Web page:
For connoisseurs of the Lost Generation—a well-tempered biography of the wealthy American couple who knew absolutely everybody, from Hemingway to Fitzgerald to Dos Passos to Picasso, and so on and on. Though Sara and Gerald Murphy both dabbled in the arts, their true genius was for friendship. As Sara once told F. Scott Fitzgerald: “I don—t think the world is a very nice place—And all there seems to be left to do is to make the best of it while we are here, & be VERY grateful for one’s friends—because they are the best there is, & make up for many another thing that is lacking.” Inherited wealth on both sides gave the Murphys the means and leisure to pursue this credo in style across two continents. They were always willing to help artists on the down and out with quiet gifts of money, but it was their ebullient parties that really cemented their reputation. Archibald MacLeish once wrote, “There was a shrine to life wherever they were . . . a kind of revelation of inherent loveliness.” Others were less kind: Hemingway repaid their friendship with slander in A Movable Feast, and they were the model for the Divers in Fitzgerald’s Tender Is the Night. The marriage had its strains, including possible affairs, and Gerald’s probable homosexuality, but it was strong enough to survive any number of blows, including the death of two Murphy children. A former Viking Penguin executive editor turned writer, Vaill tries to make up for the secondary celebrity status of the Murphys by infusing their lives with a sorrowing Gatsbyesque grandeur. It’s an admirable, but not quite convincing, effort. Still her tale is told so well and so crammed with incident and revealing thumbnail sketches of the Lost Generation (often on their worst behavior), one tends to forget the relative unimportance of the Murphys themselves. (24 pages b&w photos, not seen)

Pub Date: May 29, 1998

ISBN: 0-395-65241-3

Page Count: 480

Publisher: Houghton Mifflin

Review Posted Online: May 20, 2010

Kirkus Reviews Issue: April 1, 1998

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If the authors are serious, this is a silly, distasteful book. If they are not, it’s a brilliant satire.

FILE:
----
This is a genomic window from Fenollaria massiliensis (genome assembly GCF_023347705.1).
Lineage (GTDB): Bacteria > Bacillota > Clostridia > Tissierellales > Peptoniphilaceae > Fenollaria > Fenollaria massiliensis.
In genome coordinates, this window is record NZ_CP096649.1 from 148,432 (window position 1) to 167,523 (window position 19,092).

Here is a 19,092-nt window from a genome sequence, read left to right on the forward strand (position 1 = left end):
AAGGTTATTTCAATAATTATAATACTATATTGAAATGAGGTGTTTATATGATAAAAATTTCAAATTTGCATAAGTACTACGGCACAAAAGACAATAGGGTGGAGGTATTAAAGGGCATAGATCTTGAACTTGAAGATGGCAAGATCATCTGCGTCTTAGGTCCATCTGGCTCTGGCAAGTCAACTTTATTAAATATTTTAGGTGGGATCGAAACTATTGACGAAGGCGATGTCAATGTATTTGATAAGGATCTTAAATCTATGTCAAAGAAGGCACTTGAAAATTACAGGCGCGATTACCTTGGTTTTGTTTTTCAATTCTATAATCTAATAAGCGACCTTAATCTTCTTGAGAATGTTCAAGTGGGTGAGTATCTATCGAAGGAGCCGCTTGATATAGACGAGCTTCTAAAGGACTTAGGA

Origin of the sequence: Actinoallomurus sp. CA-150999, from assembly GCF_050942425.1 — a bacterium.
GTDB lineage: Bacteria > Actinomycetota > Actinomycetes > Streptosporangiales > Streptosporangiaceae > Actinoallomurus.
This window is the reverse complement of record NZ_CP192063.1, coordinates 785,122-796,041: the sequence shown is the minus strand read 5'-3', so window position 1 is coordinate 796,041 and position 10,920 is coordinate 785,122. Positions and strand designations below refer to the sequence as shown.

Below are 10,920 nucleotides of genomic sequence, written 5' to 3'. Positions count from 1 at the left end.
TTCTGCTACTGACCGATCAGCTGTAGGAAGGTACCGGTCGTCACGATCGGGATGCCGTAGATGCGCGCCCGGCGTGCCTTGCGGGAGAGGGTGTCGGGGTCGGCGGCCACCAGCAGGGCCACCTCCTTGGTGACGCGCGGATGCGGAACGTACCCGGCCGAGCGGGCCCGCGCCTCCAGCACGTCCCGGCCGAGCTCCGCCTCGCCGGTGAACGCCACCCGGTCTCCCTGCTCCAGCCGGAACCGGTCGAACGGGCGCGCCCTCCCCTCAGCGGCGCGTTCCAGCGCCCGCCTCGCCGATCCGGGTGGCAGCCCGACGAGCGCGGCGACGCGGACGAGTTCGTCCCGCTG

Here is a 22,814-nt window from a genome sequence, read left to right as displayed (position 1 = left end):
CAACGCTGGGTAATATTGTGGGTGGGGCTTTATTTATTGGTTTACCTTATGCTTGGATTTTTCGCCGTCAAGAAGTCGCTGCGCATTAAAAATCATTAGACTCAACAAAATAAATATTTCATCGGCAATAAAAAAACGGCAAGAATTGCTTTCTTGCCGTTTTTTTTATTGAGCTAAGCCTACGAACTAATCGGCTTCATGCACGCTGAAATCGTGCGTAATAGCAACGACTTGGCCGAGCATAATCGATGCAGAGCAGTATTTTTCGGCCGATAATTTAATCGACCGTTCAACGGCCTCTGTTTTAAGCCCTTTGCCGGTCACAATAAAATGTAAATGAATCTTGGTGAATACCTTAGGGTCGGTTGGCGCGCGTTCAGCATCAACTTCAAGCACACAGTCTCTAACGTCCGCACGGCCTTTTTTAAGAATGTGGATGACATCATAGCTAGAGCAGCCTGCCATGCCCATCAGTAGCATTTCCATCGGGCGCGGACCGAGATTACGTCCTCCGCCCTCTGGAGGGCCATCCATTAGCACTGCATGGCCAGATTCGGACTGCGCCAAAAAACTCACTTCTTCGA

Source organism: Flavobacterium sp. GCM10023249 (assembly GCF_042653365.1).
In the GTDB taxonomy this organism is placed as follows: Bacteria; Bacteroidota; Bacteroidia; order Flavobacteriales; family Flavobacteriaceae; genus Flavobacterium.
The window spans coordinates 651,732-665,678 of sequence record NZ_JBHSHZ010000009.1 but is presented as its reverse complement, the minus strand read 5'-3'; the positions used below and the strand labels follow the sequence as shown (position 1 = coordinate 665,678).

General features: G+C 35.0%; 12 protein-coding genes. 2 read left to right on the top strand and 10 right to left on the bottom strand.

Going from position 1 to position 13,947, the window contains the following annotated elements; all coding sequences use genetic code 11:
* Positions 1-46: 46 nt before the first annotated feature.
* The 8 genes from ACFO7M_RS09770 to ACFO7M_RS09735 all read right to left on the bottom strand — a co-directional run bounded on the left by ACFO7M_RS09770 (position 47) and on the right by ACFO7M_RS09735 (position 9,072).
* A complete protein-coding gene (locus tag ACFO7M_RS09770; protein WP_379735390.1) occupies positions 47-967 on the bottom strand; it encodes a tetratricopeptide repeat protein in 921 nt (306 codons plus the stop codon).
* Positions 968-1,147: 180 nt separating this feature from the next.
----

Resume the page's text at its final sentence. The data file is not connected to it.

The authors have created a sort of anti-Book of Virtues in this encyclopedic compendium of the ways and means of power.

Everyone wants power and everyone is in a constant duplicitous game to gain more power at the expense of others, according to Greene, a screenwriter and former editor at Esquire (Elffers, a book packager, designed the volume, with its attractive marginalia). We live today as courtiers once did in royal courts: we must appear civil while attempting to crush all those around us. This power game can be played well or poorly, and in these 48 laws culled from the history and wisdom of the world’s greatest power players are the rules that must be followed to win. These laws boil down to being as ruthless, selfish, manipulative, and deceitful as possible. Each law, however, gets its own chapter: “Conceal Your Intentions,” “Always Say Less Than Necessary,” “Pose as a Friend, Work as a Spy,” and so on. Each chapter is conveniently broken down into sections on what happened to those who transgressed or observed the particular law, the key elements in this law, and ways to defensively reverse this law when it’s used against you. Quotations in the margins amplify the lesson being taught. While compelling in the way an auto accident might be, the book is simply nonsense. Rules often contradict each other. We are told, for instance, to “be conspicuous at all cost,” then told to “behave like others.” More seriously, Greene never really defines “power,” and he merely asserts, rather than offers evidence for, the Hobbesian world of all against all in which he insists we live. The world may be like this at times, but often it isn’t. To ask why this is so would be a far more useful project.

If the authors are serious, this is a silly, distasteful book. If they are not, it’s a brilliant satire.

Pub Date: Sept. 1, 1998

ISBN: 0-670-88146-5

Page Count: 430

Publisher: Viking

Review Posted Online: May 20, 2010

Kirkus Reviews Issue: July 15, 1998

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The author's youthfulness helps to assure the inevitable comparison with the Anne Frank diary although over and above the...


Elie Wiesel spent his early years in a small Transylvanian town as one of four children. 

He was the only one of the family to survive what Francois Maurois, in his introduction, calls the "human holocaust" of the persecution of the Jews, which began with the restrictions, the singularization of the yellow star, the enclosure within the ghetto, and went on to the mass deportations to the ovens of Auschwitz and Buchenwald. There are unforgettable and horrifying scenes here in this spare and sombre memoir of this experience of the hanging of a child, of his first farewell with his father who leaves him an inheritance of a knife and a spoon, and of his last goodbye at Buchenwald his father's corpse is already cold let alone the long months of survival under unconscionable conditions. 

The author's youthfulness helps to assure the inevitable comparison with the Anne Frank diary although over and above the sphere of suffering shared, and in this case extended to the death march itself, there is no spiritual or emotional legacy here to offset any reader reluctance.

Pub Date: Jan. 16, 2006

ISBN: 0374500010

Page Count: 120

Publisher: Hill & Wang

Review Posted Online: Oct. 7, 2011

Kirkus Reviews Issue: Jan. 15, 2006

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